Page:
One of the easiest colors to manufacture, Gold has also been the most popular aftermarket color for the iPhone 5. In North America it was glitzy, in Asia, a symbol of prosperity. It also fit with Apple's existing metallic theme for their high-end products.
Not a deep gold, mind you, but a pale one more reminiscent of champagne and set against the same white faceplate and back RF windows that were used last year, and are still used this year, for the silver finish. Because last year's black model proved so susceptible to scratches and chips, Apple also ditched the very hard to anodize slate color for a much easier "space gray" finish. (That's apparently the politically correct - and decidedly more sci-fi - term for gunmetal gray.)
And if you think Steve Jobs would never have done these finishes, boy do I have some gold iPods, and Blue Dalmatian and Flower Power iMacs to show you...
I have a silver iPhone 5, and I used the space gray iPhone 5s briefly before switching to the gold one, which I'll be using going forward. They all look great, and the space gray especially looks and feels more resilient than the slate model last year.
So, Apple gets to keep their two-year design cycle, focus on the internal improvements they'd be focusing on anyway, and people who want to show off that they have the latest, greatest iPhone get a glamorous new gold color that lets them do just that.
The Apple A7 system-on-a-chip (SoC) is at the heart of every iPhone 5s. Apple says the A7 is twice as fast at both general purpose and graphics processing as its predecessor, the A6, yet it remains roughly the same size. More interestingly, the A7 is 64-bit - the first 64-bit processor crafted for a consumer smartphone - and it supports OpenGL ES 3.0.
Apple began designing their own chipsets in 2010, licensing the ARM Cortex A8 for the Apple A4. In 2013, Apple switched from licensing a chip to licensing an instructions set architecture (ISA), ARMv7, so they could create their own custom chip, the Apple A6. The CPU was codenamed Swift. It was a 32nm CMOS dual-core Apple processor clocked up to 1.3GHz and they paired it with a triple-core PowerVR SGX543MP3 GPU and 1GB of DDR2 RAM.
Now, with the iPhone 5s, Apple has created their second generation custom CPU, this time codenamed Cyclone. Anandtech sleuthed out the name and deduced many of its likely details. Cyclone is 28nm now, still dual-core and 1.3GHz, but based on the new 64-bit ARMv8 ISA. It's paired with an OpenGL 3.0 capable PowerVR Series 6 (Rogue) graphics processor, potentially the G6430, and 1GB of DDR 3 RAM.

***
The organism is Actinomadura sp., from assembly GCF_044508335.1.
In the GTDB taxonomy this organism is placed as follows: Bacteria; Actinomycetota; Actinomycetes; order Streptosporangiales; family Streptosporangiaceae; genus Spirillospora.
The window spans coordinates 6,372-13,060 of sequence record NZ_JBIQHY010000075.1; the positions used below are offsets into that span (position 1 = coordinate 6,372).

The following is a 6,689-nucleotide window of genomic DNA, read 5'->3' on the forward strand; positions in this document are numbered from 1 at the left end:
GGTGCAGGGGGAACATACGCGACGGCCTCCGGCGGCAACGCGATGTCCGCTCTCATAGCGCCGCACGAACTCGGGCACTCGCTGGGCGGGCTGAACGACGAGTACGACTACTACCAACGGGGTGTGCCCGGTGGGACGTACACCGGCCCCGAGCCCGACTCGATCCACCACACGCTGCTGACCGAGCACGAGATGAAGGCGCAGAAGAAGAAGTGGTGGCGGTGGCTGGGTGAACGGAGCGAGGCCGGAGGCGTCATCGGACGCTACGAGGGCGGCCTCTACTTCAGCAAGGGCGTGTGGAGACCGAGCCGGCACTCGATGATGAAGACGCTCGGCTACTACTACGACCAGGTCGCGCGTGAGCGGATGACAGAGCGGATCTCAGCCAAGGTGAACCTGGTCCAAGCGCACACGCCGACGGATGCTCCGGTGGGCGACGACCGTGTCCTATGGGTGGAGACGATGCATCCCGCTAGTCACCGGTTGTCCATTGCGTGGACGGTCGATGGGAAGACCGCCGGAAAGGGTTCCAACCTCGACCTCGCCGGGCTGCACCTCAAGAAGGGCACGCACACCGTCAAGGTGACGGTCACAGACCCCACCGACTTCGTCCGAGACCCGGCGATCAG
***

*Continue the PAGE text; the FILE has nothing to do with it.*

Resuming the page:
Like capacitive touch screens in a world that's resistive, and Retina displays when all eyes are on standard, 64-bit looks great on a slide, on a website, on a smart sign, and on a box. It sounds advanced. It sounds better than. It sounds leading if not bleeding edge. In a time when superficial public opinion is leaning away from Apple-as-innovator, innovative-sounding messaging could not be any more important.
It can also be confusing, however. Mass media has mostly been told - and passed along - the most obvious consumer-facing benefits of the bit-space, like the ability to address more than 4GB of RAM, and to work on much larger image and video files. It's easy to imagine a future where more powerful iPads and Apple TVs - both of which share the same processor architecture and operating system as the iPhone - can benefit from those capabilities, not to mention the Mac on ARM project at Apple that we might see the fruits of one day. It's harder to see an iPhone with 6 or 8GB of RAM any time soon.
Luckily the Apple A7 comes with several other advantages as well. First, the 64-bit ARMv8 instruction set is just flat out more efficient than the old 32-bit ARMv7 one was, and that efficiency helps. Second, the A7 is providing twice the general-purpose and twice the floating point registers as the A6 processor. Which was plenty fast already. The ability to chew through registers in particular is also a net positive. Registers are the memory units inside CPUs. They're what hold the bits being operated on at the moment. The more bits that can be held at once, the more operations that can be performed at once. And just like keeping bits in RAM is faster than moving them back and forth from physical storage, keeping them in registers is faster than going out to RAM or storage to get them.
Apple has already transitioned iOS 7. That includes native, 64-bit kernel, libraries, and drivers, built-in apps. They also made it as easy as possible for developers to compile for both 32- and 64-bit in Xcode, and will load both 32- and 64-bit frameworks on-device so the transition will be transparent and painless for customers as well.
Likewise, Apple claims the A7 GPU is also twice as fast as the A6. It's arguable whether or not Apple "gets games", and what they do with next-generation iPads, Apple TVs, and future devices remains to be seen. However, while "Console quality" is a term that gets thrown around a lot, 64-bit and OpenGL ES 3.0, shows Apple putting their tech where their mouth is.